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The the easiest way to see that time reversal transforms electrons into positrons relies on the fact that PCT (parity, charge conjugation and time reversal) combined are a symmetry of every Lorentz-invant QFT. Using $P^{-1} = P$, $C^{-1} = C$, $T^{-1} = T$, i.e. a parity transformation is undone by a second parity transformation etc. you can see that $$1 = ... 1 I think every fundamental definition is kind of going in circle. I would say an electric charge is something that obeys Maxwell's laws. But to write those laws, you have to know \vec{E} and \vec{B} which need a definition of an electric charge. At the end you just group things that look/react alike and named them. The problem arise when you have to ... 1 Practically, for a macroscopic body such as a chunk of metal, the charge on that body is the difference between the number of electrons and protons in the body. It is hard to knock a proton out (can be done, though), but for conductors we can push and pull electrons out by supplying a bit of energy (back to that in a moment). However, instead of saying the ... 1 I would guess the question is asking you what the maximum charge on the sphere is. Suppose the photon energy (hc/\lambda) is E, then the kinetic energy of the electron leaving the surface (in electron volts) is E - 4.47. As you increase the positive charge on the sphere you increase the work needed to remove an electron to infinity, and for some ... 0 This formula is derived using conservation of charge principle and so it's valid for the superconductors as well. There's a critical magnetic field that above which a superconductor becomes normal conductor and it's a function of temperature. If a large current is to pass through a superconductor, a magnetic field will be produced that disrupts ... 2 A hydrogen atom ion H^{+}, with an atomic mass number of A=1, charge number Z=1, is the same as a proton. A hydrogen ion thus usually just refers to a proton. Depending on context, however, you may also have a hydrogen ion which is (a) an ion of a deuterium atom, in which case it is a bound state of a neutron and a proton, with atomic mass number A=2, ... 0 Look at it this way. An electron is a charged particle. A moving, electrically charged particle creates a magnetic field, and the particle itself already has an electric field. If the particle is accelerating, then you're going to have a ripple effect from the electric and magnetic field, or an electromagnetic ripple, ie an electromagnetic wave. So an ... 2 On a uniform circular orbit, even if the speed does not change in norm, it does change in direction so that the speed vector change over time and \frac{d\vec{v}}{dt}\neq\vec{0}. In fact, in polar coordinates, you have$$\vec{a} = \frac{d\vec{v}}{dt} = -\frac{v^2}{R}\,\vec{e_r} Imagine a car taking a turn at constant speed: if the turn is left, you feel ...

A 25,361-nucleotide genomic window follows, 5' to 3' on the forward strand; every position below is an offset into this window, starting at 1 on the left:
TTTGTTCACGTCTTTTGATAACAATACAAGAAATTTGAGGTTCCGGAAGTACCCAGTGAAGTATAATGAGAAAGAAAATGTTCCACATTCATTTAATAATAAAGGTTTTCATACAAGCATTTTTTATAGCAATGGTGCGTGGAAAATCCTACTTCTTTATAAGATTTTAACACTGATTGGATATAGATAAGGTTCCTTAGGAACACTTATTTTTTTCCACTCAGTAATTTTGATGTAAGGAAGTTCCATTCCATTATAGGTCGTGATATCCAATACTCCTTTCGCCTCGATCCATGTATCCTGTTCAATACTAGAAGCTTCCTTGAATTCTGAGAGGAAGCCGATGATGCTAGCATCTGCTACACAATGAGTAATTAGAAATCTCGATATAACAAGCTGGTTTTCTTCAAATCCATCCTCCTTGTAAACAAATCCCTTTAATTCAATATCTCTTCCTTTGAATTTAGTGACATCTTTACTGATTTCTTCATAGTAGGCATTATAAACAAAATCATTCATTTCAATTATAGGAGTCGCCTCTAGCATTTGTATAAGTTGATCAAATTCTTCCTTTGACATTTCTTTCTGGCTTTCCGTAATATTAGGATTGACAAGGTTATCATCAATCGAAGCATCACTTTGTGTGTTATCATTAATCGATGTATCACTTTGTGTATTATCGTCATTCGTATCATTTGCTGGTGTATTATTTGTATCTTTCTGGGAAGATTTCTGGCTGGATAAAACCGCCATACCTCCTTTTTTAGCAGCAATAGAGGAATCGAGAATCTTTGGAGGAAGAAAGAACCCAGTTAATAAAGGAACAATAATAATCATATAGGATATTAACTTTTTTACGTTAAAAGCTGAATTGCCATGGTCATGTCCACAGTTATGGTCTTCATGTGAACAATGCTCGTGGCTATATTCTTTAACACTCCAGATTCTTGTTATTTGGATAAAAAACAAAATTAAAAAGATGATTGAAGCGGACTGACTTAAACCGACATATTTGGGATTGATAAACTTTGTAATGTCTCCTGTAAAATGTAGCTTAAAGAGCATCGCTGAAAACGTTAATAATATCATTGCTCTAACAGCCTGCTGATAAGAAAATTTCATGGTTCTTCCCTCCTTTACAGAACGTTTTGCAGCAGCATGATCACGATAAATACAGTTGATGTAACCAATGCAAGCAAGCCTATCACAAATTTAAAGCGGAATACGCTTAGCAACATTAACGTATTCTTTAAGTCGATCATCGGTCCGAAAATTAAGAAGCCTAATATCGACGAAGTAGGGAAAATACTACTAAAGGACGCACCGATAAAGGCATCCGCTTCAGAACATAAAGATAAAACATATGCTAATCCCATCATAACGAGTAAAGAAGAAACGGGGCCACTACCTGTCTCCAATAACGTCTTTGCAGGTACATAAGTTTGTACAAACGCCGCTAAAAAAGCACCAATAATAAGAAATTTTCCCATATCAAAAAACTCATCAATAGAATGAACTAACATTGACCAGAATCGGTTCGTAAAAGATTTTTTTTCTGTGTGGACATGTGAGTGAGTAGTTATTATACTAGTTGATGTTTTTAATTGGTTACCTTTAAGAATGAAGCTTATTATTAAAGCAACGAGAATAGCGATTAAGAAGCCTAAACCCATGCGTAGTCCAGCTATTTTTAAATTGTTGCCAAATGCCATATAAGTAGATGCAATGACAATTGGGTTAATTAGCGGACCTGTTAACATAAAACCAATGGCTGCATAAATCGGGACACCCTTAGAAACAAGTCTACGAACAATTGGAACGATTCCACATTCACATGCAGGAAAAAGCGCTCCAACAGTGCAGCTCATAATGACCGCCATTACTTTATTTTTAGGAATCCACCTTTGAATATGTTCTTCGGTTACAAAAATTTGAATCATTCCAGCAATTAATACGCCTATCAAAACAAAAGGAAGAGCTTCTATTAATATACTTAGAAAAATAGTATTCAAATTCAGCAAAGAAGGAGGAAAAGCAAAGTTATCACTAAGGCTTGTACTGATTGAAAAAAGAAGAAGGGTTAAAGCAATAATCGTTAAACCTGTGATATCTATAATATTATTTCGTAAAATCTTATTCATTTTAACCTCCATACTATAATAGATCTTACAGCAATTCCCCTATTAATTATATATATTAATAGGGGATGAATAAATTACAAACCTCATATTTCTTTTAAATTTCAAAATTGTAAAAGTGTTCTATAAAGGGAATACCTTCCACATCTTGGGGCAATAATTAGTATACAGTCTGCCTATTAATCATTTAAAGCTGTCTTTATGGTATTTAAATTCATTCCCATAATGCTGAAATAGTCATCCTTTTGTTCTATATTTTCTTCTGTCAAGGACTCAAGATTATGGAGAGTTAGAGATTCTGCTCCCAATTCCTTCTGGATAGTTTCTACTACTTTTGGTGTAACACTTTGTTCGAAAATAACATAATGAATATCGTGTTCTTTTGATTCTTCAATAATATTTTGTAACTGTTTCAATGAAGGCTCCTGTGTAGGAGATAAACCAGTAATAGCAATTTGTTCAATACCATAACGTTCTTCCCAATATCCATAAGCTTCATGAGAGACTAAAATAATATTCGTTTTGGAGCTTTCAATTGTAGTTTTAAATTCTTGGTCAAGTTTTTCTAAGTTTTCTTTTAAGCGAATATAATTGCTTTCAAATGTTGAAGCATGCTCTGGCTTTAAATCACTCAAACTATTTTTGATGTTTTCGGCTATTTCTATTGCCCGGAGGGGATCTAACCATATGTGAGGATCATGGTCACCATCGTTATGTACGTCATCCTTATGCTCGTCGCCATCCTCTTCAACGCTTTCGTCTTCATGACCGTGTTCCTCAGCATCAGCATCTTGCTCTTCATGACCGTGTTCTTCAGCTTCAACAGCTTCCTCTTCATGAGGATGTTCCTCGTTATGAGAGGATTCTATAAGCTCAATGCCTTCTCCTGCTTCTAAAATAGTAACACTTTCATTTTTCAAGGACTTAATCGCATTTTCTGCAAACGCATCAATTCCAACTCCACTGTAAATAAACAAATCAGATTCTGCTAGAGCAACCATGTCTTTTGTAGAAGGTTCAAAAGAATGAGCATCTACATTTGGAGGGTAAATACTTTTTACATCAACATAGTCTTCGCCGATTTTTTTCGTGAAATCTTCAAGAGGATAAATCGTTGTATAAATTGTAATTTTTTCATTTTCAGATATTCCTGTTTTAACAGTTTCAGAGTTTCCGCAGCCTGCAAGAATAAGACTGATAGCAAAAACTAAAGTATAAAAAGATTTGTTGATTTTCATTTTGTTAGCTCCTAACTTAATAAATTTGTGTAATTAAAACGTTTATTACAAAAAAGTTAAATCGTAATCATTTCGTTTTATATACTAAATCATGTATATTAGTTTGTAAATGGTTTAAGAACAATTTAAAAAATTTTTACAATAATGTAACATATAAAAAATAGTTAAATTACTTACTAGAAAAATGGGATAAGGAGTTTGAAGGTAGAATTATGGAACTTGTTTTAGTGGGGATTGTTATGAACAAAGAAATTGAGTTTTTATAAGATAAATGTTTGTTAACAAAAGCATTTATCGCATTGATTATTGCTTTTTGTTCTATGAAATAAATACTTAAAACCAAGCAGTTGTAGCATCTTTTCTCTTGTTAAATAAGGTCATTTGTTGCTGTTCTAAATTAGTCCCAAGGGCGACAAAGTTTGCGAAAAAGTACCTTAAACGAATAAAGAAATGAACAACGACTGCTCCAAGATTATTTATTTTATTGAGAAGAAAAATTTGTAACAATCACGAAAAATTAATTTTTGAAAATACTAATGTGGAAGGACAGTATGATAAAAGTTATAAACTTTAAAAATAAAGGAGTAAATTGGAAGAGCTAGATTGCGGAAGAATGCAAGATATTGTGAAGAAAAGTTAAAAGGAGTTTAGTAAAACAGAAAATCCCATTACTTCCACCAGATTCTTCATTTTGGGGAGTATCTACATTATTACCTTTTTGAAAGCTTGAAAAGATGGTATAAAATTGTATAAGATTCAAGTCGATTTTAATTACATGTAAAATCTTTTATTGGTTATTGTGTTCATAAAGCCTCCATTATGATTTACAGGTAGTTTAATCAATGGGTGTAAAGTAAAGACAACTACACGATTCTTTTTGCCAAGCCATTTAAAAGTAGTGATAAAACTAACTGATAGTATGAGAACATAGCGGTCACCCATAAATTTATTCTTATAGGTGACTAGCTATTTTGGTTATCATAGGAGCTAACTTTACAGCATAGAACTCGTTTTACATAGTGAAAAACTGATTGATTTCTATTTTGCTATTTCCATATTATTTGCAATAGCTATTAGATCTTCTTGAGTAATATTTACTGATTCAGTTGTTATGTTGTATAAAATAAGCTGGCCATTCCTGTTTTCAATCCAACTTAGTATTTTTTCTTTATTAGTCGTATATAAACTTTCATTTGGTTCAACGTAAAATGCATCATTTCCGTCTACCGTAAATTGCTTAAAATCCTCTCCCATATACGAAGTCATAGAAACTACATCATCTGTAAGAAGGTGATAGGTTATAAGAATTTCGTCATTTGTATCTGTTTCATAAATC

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In uniform circular motion: $a=\frac{v^2}{r}$

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Let us clear some misunderstandings: if an electron absorbs a photon to get exited to a higher energy level, It is not the electron that absorbs the photon to go to a higher energy level. It is the whole atom, which is represented by a potential well with energy levels filled by electrons up to a point. A photon with the correct energy, i.e. an ...

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I think your questions concerns somehow another question: what is the relation between the macroscopic observables (like electrical current, temperature) of system consisting of many particles and parameters of single particles forming this system. The answer on this question is given by statistical physics. First, it will be useful to think about an ...

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The absolute velocity of the electrons actually doesn't matter for joule heating. Think about it this way, if there is no current flowing there wouldn't be any joule heating. So, even if electrons are moving quickly and randomly when no current is flowing, we know no joule heating would occur and that joule heating is really about the net change in effect ...